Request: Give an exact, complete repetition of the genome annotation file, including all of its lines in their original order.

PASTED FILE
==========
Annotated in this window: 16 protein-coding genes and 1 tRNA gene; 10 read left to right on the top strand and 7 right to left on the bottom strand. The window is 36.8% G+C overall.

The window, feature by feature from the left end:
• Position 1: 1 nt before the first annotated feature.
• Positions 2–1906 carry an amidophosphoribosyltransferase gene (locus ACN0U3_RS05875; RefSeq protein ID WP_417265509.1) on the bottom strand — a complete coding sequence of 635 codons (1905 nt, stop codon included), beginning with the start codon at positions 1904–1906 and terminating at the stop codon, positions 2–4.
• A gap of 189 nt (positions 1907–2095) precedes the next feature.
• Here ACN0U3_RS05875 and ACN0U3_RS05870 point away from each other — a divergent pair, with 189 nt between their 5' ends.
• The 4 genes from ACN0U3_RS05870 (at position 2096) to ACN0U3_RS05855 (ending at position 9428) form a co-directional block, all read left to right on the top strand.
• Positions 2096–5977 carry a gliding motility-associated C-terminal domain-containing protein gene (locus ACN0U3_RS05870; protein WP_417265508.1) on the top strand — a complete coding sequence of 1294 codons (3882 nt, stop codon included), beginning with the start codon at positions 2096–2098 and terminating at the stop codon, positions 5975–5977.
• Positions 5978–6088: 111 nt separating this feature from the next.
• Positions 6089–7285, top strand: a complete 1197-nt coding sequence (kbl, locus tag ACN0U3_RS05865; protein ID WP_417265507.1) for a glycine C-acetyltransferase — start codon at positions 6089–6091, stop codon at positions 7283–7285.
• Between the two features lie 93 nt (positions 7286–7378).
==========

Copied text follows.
Annotated in this window: 16 protein-coding genes and 1 tRNA gene; 10 read left to right on the top strand and 7 right to left on the bottom strand. The window is 36.8% G+C overall.

The window, feature by feature from the left end:
• Position 1: 1 nt before the first annotated feature.
• Positions 2–1906 carry an amidophosphoribosyltransferase gene (locus ACN0U3_RS05875; RefSeq protein ID WP_417265509.1) on the bottom strand — a complete coding sequence of 635 codons (1905 nt, stop codon included), beginning with the start codon at positions 1904–1906 and terminating at the stop codon, positions 2–4.
• A gap of 189 nt (positions 1907–2095) precedes the next feature.
• Here ACN0U3_RS05875 and ACN0U3_RS05870 point away from each other — a divergent pair, with 189 nt between their 5' ends.
• The 4 genes from ACN0U3_RS05870 (at position 2096) to ACN0U3_RS05855 (ending at position 9428) form a co-directional block, all read left to right on the top strand.
• Positions 2096–5977 carry a gliding motility-associated C-terminal domain-containing protein gene (locus ACN0U3_RS05870; protein WP_417265508.1) on the top strand — a complete coding sequence of 1294 codons (3882 nt, stop codon included), beginning with the start codon at positions 2096–2098 and terminating at the stop codon, positions 5975–5977.
• Positions 5978–6088: 111 nt separating this feature from the next.
• Positions 6089–7285, top strand: a complete 1197-nt coding sequence (kbl, locus tag ACN0U3_RS05865; protein ID WP_417265507.1) for a glycine C-acetyltransferase — start codon at positions 6089–6091, stop codon at positions 7283–7285.
• Between the two features lie 93 nt (positions 7286–7378).